Wednesday, 14 March 2012 – Sherwood Ross
Assange asserts the Pentagon is trying to create a new legal precedent that forbids “a journalist simply asking a source to communicate information.”
“Individuals like (investigative reporter) Sy Hersh and Dana Priest (Washington Post)…constantly say to their sources, ‘Hey, what about this, have you heard anything about it? I heard there’s been an airstrike in Afghanistan that’s killed a bunch of civilians—do you have any more details…?” Assange said. Such questions “would be defined as conspiracy to commit espionage under the Pentagon’s interpretation,” he contends.
“If the Pentagon is to have its way, it will be the end of national-security journalism in the United States,” he asserted.
While Assange said the U.S. “has historically been a relatively open society,” within it “there is a shadow state, and that is the U.S. military, which, as of September (2011), held 4.3 million security clearances… That is a closed, totalitarian society that gathers and stores more information than any other society in the world.”
Assange said that for the past 20 years he has been developing systems “to protect people’s rights to communicate privately without government surveillance.” He said surveillance “is another form of censorship” because “When people are frightened that what they are saying may be overheard by a power that has the ability to lock people up, then they adjust what they’re saying. They start to self-censor.”
“I have a lot of sympathy for journalists who are trying to protect their sources,” Assange told reporter Michael Hastings of “Rolling Stone.” “It’s very hard now. Unless you’re an electronic-surveillance expert or you have frequent contact with one, you must stay off the Net and mobile phones.”
He went on to say, “We are now in a situation where countries are recording billions of hours of conversations, and proudly proclaiming that you don’t have to select which telephone call you’re intercepting, because you intercept every telephone call.”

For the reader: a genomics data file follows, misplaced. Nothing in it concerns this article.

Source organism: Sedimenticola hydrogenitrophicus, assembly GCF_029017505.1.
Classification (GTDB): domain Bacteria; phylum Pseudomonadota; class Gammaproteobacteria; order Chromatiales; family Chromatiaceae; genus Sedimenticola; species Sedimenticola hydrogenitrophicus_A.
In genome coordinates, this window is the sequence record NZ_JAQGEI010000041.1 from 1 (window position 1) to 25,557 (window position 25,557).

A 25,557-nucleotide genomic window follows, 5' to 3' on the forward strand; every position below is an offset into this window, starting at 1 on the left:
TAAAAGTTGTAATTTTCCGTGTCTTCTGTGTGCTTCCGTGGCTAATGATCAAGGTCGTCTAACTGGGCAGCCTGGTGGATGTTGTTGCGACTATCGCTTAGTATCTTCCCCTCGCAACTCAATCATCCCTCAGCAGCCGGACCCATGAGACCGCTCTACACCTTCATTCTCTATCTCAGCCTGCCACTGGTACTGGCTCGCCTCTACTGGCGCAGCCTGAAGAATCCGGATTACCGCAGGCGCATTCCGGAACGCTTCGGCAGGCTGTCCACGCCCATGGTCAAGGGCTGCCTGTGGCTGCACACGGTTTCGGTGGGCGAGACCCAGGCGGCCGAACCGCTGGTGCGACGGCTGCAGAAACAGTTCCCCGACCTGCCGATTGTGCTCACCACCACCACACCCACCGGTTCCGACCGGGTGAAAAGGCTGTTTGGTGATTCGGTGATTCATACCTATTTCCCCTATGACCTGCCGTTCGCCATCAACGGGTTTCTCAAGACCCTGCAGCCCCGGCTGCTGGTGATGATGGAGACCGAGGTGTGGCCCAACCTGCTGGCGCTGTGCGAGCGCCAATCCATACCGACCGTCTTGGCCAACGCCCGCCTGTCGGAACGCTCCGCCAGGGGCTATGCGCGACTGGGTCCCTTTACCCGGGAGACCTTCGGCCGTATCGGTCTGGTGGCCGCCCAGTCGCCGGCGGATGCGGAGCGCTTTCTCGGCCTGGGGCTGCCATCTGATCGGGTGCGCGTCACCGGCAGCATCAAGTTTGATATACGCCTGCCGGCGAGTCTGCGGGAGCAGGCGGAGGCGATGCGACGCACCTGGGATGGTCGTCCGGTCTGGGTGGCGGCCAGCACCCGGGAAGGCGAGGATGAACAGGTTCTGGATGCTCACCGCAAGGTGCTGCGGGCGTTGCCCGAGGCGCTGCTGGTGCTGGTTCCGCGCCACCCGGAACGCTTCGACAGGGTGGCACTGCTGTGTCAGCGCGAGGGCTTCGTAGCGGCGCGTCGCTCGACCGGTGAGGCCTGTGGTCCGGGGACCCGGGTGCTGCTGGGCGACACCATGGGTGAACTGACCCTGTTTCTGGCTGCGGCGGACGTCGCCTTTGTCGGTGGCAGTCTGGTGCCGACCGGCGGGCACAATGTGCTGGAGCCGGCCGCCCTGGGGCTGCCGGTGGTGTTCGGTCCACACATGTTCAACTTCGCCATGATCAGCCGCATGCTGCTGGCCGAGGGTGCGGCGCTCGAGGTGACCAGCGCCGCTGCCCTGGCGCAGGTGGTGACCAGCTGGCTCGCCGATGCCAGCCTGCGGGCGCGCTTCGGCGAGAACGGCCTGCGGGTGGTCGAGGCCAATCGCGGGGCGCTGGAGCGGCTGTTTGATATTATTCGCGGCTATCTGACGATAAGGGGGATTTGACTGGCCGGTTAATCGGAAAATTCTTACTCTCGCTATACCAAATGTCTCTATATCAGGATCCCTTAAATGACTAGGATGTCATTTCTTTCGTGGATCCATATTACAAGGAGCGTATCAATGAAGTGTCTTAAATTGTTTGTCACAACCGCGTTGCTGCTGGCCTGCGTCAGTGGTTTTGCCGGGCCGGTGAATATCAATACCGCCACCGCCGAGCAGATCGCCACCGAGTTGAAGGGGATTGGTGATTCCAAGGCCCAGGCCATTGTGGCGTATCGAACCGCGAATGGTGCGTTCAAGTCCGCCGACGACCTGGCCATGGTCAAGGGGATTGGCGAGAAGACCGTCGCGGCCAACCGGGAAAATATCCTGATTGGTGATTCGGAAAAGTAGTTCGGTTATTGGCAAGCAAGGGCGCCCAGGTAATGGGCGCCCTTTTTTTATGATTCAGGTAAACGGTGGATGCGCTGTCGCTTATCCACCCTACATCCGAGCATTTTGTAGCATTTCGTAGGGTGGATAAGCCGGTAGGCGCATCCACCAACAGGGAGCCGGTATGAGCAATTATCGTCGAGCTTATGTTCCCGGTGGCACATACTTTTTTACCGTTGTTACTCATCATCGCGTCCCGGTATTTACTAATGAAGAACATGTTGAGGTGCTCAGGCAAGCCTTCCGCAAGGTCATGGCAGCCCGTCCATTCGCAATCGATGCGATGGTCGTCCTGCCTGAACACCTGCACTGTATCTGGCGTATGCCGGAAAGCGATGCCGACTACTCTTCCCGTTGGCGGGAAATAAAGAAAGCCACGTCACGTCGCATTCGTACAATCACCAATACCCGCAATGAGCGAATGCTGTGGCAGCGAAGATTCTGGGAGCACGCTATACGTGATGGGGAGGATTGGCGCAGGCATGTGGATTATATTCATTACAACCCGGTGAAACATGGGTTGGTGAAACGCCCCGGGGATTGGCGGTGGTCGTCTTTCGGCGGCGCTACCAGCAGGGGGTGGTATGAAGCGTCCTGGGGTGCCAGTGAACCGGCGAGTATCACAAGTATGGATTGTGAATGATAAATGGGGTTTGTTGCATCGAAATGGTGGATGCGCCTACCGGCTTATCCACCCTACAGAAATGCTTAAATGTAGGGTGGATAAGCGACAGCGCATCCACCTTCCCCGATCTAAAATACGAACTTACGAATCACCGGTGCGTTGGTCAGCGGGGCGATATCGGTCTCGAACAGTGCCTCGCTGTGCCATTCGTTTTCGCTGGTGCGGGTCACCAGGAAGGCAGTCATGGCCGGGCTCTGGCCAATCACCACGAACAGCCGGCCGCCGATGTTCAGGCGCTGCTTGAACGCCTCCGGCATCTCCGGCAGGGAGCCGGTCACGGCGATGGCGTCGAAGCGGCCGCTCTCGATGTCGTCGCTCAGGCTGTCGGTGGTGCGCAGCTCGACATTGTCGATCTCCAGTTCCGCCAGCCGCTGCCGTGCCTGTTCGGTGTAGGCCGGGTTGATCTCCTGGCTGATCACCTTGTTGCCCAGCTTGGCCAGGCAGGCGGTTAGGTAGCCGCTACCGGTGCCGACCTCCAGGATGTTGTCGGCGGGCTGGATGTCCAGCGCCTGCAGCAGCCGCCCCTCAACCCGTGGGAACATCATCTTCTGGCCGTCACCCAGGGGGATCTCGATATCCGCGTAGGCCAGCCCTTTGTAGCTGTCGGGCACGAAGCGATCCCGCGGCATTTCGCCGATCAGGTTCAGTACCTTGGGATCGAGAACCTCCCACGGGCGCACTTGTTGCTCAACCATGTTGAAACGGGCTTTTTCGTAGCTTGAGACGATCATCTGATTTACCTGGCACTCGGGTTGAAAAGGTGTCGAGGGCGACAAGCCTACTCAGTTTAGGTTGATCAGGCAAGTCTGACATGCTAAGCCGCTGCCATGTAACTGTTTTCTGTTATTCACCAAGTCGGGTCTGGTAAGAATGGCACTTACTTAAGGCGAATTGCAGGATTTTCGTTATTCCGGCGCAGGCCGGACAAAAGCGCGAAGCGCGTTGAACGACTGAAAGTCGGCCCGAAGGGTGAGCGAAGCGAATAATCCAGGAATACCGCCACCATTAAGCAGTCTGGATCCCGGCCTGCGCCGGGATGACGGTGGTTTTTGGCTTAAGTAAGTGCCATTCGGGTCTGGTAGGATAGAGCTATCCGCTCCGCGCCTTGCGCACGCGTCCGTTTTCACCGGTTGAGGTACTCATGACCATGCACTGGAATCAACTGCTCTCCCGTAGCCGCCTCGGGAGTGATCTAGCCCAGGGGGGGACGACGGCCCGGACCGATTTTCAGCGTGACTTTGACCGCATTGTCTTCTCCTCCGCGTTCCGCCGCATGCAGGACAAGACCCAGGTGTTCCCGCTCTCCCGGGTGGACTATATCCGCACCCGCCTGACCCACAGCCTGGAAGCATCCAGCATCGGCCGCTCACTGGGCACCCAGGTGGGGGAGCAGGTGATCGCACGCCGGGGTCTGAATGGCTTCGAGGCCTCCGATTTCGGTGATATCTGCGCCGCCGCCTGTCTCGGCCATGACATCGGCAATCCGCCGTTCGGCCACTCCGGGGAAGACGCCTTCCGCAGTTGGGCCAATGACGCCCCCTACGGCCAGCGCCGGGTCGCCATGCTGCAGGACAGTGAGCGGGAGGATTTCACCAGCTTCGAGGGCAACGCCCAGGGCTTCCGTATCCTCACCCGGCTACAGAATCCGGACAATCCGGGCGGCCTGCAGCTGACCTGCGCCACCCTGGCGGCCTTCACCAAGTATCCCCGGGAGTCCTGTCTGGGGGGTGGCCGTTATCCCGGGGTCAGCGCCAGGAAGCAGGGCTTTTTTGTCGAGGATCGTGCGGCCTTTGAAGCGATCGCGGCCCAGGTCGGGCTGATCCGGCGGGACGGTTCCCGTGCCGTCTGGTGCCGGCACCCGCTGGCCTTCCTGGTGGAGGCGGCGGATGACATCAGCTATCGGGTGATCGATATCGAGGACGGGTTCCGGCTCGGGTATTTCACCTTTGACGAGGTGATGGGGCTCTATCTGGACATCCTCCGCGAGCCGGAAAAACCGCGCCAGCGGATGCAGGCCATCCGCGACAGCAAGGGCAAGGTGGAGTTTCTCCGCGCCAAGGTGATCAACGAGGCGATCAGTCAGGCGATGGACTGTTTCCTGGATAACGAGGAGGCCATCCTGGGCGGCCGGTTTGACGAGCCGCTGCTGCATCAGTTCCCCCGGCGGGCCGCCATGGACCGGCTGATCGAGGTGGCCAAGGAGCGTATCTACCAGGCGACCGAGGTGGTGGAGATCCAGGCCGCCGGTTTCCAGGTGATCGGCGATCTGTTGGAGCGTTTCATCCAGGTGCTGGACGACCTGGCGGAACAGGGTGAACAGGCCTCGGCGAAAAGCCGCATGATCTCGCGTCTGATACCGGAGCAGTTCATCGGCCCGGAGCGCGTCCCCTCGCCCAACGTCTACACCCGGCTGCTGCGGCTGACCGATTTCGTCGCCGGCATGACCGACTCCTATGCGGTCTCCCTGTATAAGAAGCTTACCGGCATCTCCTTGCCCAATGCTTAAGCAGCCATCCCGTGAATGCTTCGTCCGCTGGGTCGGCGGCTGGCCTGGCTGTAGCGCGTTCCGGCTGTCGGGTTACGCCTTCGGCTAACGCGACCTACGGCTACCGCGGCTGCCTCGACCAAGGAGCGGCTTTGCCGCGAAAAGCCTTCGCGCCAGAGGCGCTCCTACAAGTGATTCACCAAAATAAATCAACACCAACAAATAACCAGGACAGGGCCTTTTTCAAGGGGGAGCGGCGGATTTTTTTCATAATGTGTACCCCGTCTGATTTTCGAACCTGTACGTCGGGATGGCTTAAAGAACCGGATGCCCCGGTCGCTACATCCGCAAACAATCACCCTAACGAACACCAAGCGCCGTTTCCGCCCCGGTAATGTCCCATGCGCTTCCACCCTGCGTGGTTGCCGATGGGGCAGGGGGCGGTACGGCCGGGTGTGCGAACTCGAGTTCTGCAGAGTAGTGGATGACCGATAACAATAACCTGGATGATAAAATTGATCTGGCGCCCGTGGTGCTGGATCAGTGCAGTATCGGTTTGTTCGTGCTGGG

Assange said the U.S. is trying to indict him for “espionage, or conspiracy to commit espionage, and computer hacking. The U.S. grand jury is looking at indicting us for charges which are not, on their face, political. But of course, the reasons are political, and that’s a different matter.”
He said the U.S. intelligence apparatus has subpoenaed the records of most of his friends in the U.S. and asked for their Twitter records, Google accounts and individual ISPs. “The laws which they’re working toward an indictment on are the Espionage Act of 1917 and the Computer Fraud and Abuse Act of 1986,” he said.
Assange embarrassed the Pentagon with the release of the infamous “Collateral Murder” video that showed a U.S. helicopter in Iraq spraying fire on unarmed civilians, killing several as well as two journalists.
He quickly followed up with the release of hundreds of thousands of classified files related to the wars in Iraq and Afghanistan that created an international firestorm, reporter Hastings noted.
“But soon after he began releasing the diplomatic cables, which were widely credited with helping to spark the Arab Spring, he was detained and imprisoned after spending a week with two female supporters in Stockholm, entangling him in a yearlong legal battle to win his own freedom,” Hastings wrote.
Assange told Hastings of his respect for the democratic values of James Madison and Thomas Jefferson but said “the U.S. military-industrial complex and the majority of politicians in Congress have betrayed those values.”
Assange founded WikiLeaks, dubbed the first “stateless news organization,” in 2006. The Assange interview appeared in the February 2nd issue of “Rolling Stone.”